A New Home
Philanthropy of the city’s upper income business owners and community labor provided funds for the construction of a new Urban League building at 2030 T Street in 1941.
The Center has always provided activities for all ages and genders.
Community Youth have benefited from the Center’s clubs, classes, and mentoring. Sometimes, however, neighborhood youth have felt the need to express themselves about the conditions of life in Lincoln for African American teenagers.
Photo by LJc. 1960’s.
Reverend Everett Reynolds and Leola Bullock lead a protest down the streets of Lincoln, Nebraska in solidarity with activists around the nation in protest of the killing of NAACP leader Medgar Evers. (LJ, 1963).
Board of Trustees
Gerald Henderson (top, standing) served at one time as an employee of the Malone Center. He later became a Member of the Board of Trustees, and later still as President of the Board. Henderson is pictured here in the Nebraska State Capitol Rotunda.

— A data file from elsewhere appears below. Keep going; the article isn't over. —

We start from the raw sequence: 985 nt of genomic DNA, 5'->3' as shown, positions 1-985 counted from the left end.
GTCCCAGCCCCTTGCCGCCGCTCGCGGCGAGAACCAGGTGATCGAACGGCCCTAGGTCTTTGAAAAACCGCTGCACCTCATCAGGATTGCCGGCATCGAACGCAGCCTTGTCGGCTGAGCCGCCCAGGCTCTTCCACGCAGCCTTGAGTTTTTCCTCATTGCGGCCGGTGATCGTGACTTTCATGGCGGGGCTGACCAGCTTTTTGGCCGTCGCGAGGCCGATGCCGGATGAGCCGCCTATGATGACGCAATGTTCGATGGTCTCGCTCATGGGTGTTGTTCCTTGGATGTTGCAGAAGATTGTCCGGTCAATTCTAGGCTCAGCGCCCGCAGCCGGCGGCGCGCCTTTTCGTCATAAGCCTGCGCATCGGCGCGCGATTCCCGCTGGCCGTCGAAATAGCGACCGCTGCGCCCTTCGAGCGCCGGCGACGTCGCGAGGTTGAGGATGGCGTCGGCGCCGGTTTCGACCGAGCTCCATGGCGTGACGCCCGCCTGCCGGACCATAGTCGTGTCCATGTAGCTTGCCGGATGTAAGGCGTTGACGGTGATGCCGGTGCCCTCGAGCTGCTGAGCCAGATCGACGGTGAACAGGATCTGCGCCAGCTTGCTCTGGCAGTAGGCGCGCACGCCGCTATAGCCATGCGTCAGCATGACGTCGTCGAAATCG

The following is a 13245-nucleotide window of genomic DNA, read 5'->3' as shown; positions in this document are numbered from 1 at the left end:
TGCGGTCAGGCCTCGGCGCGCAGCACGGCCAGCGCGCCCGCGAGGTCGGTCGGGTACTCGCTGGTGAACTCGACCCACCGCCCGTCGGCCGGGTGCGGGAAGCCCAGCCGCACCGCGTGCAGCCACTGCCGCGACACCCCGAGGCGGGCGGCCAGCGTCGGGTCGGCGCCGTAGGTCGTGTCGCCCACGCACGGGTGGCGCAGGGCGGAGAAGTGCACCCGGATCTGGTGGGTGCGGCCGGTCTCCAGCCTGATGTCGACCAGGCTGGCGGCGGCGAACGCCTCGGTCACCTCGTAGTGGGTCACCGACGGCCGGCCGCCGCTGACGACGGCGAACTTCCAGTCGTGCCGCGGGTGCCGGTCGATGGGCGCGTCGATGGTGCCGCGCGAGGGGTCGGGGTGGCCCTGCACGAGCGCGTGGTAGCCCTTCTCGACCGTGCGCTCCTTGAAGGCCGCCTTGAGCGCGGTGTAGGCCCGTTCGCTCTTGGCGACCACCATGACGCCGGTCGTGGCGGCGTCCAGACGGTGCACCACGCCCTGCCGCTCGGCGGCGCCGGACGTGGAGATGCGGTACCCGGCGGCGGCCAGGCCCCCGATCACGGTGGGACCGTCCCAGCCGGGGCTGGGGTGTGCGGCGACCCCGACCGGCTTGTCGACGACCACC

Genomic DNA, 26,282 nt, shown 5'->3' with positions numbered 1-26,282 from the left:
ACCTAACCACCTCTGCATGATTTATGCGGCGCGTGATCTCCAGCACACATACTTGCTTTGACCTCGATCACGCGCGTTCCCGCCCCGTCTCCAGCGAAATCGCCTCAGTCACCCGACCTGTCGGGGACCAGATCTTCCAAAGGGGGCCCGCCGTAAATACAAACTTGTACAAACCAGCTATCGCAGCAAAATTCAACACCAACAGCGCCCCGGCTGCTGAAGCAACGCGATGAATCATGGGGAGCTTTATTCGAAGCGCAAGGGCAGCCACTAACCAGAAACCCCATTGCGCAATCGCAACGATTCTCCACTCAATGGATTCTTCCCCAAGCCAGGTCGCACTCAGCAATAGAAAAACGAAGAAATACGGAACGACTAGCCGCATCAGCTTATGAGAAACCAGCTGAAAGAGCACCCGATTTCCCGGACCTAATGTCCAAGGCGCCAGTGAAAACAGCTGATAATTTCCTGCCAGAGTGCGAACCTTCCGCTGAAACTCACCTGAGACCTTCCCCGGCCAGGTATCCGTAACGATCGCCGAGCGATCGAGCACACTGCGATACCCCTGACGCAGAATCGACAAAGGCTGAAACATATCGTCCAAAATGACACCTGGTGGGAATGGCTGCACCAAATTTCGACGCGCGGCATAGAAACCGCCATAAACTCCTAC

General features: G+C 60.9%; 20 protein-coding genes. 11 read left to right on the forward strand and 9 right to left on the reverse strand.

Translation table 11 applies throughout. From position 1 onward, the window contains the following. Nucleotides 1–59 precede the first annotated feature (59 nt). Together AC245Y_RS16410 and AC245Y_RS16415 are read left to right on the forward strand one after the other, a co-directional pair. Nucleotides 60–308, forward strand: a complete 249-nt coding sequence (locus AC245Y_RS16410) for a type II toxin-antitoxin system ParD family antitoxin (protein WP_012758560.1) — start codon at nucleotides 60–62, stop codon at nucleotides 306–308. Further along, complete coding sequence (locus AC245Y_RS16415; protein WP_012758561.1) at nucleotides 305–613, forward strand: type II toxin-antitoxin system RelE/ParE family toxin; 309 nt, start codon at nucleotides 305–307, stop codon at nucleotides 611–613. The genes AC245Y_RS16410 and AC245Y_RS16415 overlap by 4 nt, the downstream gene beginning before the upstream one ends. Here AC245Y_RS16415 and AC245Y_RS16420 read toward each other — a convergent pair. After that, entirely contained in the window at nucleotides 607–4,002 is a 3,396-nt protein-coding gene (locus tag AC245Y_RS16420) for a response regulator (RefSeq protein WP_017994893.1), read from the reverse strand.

(Below) Board Members at work.
Matthew Stelley (L)
Essie Burden (M)
Sen. Kerry .
John Reed (M)
(Above ) Rev. Jesse Jackson
(Below) Rally On The Steps Of The State Capitol
Children’s Choir and heritage cake.
Lincoln Children Outside Of Sunday School, By Renowned Photographer John Johnson
Former Executive Director Clyde Malone.
Some Malone Center executive directors have emphasized advocacy, encouraging staff to help community members further their interests with respect to the larger city. Others have highlighted the recreational or social service functions of the center.
The Malone Center continues many of its traditions in the new millennium.
Tyre J. McDowell, Jr., is the center’s Executive Director today.
Malone Center 2009
Here is the Clyde Malone Community Center as it looks today in 2009.
Many former residents have relocated to other parts of the city due to "urban renewal." For them the Center’s Archives are of vital importance and support the Malone Neighborhood alumni.